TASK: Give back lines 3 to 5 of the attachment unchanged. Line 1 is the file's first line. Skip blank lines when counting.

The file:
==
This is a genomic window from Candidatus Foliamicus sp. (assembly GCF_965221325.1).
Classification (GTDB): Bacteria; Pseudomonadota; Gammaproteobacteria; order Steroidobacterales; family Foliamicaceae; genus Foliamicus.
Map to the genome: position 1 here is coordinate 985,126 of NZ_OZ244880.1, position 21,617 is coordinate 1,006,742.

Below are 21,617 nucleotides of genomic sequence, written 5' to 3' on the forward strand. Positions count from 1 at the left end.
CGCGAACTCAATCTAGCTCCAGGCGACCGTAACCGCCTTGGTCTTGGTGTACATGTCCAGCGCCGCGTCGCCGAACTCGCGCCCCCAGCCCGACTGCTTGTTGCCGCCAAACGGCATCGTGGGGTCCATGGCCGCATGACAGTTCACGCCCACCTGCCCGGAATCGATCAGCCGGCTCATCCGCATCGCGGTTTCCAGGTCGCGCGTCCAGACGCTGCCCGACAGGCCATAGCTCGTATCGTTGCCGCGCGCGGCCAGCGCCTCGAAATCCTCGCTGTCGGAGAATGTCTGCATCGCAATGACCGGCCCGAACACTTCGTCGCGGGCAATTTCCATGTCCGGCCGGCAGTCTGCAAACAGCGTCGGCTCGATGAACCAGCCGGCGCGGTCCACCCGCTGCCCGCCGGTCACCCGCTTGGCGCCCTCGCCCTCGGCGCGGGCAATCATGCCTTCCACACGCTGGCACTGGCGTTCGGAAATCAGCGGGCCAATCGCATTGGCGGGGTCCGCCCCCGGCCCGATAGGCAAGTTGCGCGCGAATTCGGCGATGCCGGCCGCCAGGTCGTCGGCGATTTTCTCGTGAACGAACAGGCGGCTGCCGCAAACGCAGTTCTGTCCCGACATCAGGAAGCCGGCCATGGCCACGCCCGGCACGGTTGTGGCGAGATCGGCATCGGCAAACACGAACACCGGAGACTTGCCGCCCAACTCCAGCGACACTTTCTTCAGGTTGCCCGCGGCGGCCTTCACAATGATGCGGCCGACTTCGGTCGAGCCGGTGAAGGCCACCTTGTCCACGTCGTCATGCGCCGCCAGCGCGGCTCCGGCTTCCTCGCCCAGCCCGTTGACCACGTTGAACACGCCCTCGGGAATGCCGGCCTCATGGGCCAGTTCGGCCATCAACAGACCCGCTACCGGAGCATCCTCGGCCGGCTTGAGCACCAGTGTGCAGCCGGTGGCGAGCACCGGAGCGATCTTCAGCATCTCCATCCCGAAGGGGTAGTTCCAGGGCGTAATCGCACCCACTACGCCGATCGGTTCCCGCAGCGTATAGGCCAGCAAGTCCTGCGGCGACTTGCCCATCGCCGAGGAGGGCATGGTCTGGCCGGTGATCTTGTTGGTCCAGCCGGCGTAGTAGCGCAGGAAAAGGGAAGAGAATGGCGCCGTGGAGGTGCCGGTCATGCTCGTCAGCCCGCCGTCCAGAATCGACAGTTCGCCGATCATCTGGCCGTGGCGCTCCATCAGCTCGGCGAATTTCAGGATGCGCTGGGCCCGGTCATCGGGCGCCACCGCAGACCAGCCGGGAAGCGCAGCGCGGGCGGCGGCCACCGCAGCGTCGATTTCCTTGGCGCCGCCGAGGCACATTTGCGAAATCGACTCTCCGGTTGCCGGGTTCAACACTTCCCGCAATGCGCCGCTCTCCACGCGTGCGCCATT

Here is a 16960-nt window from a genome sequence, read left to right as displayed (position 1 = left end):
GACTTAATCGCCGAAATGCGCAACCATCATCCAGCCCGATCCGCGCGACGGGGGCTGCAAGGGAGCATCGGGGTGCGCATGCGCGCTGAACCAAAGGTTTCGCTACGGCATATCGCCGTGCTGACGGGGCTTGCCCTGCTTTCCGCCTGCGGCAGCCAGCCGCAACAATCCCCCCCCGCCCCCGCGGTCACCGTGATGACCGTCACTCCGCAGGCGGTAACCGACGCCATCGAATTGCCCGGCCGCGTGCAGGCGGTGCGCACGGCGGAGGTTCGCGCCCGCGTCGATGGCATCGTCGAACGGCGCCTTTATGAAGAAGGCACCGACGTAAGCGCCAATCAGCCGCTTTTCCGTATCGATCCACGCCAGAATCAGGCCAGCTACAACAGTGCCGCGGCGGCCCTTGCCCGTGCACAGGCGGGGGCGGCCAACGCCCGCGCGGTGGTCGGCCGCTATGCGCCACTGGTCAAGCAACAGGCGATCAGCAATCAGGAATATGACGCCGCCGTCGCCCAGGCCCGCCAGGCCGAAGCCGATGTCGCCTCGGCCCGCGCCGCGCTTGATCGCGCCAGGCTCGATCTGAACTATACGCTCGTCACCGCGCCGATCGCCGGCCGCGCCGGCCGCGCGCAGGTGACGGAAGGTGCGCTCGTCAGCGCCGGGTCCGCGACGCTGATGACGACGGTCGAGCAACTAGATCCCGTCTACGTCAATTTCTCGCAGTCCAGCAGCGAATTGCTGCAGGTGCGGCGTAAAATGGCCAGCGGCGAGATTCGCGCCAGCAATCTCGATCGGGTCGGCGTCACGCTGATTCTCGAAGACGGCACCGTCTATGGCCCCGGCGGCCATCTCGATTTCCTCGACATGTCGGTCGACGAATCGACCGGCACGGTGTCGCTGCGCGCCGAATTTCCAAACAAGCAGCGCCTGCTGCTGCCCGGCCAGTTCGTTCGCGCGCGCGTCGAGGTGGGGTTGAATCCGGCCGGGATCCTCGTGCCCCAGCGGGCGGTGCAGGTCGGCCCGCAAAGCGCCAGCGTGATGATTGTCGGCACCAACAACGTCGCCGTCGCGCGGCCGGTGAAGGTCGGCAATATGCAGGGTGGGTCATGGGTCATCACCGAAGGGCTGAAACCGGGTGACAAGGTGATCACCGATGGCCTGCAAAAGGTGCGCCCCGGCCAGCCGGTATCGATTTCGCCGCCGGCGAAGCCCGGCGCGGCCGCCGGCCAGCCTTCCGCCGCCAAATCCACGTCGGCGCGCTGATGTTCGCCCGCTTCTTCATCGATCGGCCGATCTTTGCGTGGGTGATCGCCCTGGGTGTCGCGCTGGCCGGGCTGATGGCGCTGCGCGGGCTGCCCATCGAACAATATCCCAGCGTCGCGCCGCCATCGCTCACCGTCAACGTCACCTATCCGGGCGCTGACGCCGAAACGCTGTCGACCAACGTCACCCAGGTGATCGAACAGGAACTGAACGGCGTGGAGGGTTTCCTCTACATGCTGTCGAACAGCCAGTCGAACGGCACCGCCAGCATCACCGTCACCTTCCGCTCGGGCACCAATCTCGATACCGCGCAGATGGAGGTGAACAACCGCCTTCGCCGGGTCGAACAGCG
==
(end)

Map to the genome: position 1 here is coordinate 985,126 of NZ_OZ244880.1, position 21,617 is coordinate 1,006,742.

Below are 21,617 nucleotides of genomic sequence, written 5' to 3' on the forward strand. Positions count from 1 at the left end.
CGCGAACTCAATCTAGCTCCAGGCGACCGTAACCGCCTTGGTCTTGGTGTACATGTCCAGCGCCGCGTCGCCGAACTCGCGCCCCCAGCCCGACTGCTTGTTGCCGCCAAACGGCATCGTGGGGTCCATGGCCGCATGACAGTTCACGCCCACCTGCCCGGAATCGATCAGCCGGCTCATCCGCATCGCGGTTTCCAGGTCGCGCGTCCAGACGCTGCCCGACAGGCCATAGCTCGTATCGTTGCCGCGCGCGGCCAGCGCCTCGAAATCCTCGCTGTCGGAGAATGTCTGCATCGCAATGACCGGCCCGAACACTTCGTCGCGGGCAATTTCCATGTCCGGCCGGCAGTCTGCAAACAGCGTCGGCTCGATGAACCAGCCGGCGCGGTCCACCCGCTGCCCGCCGGTCACCCGCTTGGCGCCCTCGCCCTCGGCGCGGGCAATCATGCCTTCCACACGCTGGCACTGGCGTTCGGAAATCAGCGGGCCAATCGCATTGGCGGGGTCCGCCCCCGGCCCGATAGGCAAGTTGCGCGCGAATTCGGCGATGCCGGCCGCCAGGTCGTCGGCGATTTTCTCGTGAACGAACAGGCGGCTGCCGCAAACGCAGTTCTGTCCCGACATCAGGAAGCCGGCCATGGCCACGCCCGGCACGGTTGTGGCGAGATCGGCATCGGCAAACACGAACACCGGAGACTTGCCGCCCAACTCCAGCGACACTTTCTTCAGGTTGCCCGCGGCGGCCTTCACAATGATGCGGCCGACTTCGGTCGAGCCGGTGAAGGCCACCTTGTCCACGTCGTCATGCGCCGCCAGCGCGGCTCCGGCTTCCTCGCCCAGCCCGTTGACCACGTTGAACACGCCCTCGGGAATGCCGGCCTCATGGGCCAGTTCGGCCATCAACAGACCCGCTACCGGAGCATCCTCGGCCGGCTTGAGCACCAGTGTGCAGCCGGTGGCGAGCACCGGAGCGATCTTCAGCATCTCCATCCCGAAGGGGTAGTTCCAGGGCGTAATCGCACCCACTACGCCGATCGGTTCCCGCAGCGTATAGGCCAGCAAGTCCTGCGGCGACTTGCCCATCGCCGAGGAGGGCATGGTCTGGCCGGTGATCTTGTTGGTCCAGCCGGCGTAGTAGCGCAGGAAAAGGGAAGAGAATGGCGCCGTGGAGGTGCCGGTCATGCTCGTCAGCCCGCCGTCCAGAATCGACAGTTCGCCGATCATCTGGCCGTGGCGCTCCATCAGCTCGGCGAATTTCAGGATGCGCTGGGCCCGGTCATCGGGCGCCACCGCAGACCAGCCGGGAAGCGCAGCGCGGGCGGCGGCCACCGCAGCGTCGATTTCCTTGGCGCCGCCGAGGCACATTTGCGAAATCGACTCTCCGGTTGCCGGGTTCAACACTTCCCGCAATGCGCCGCTCTCCACGCGTGCGCCATT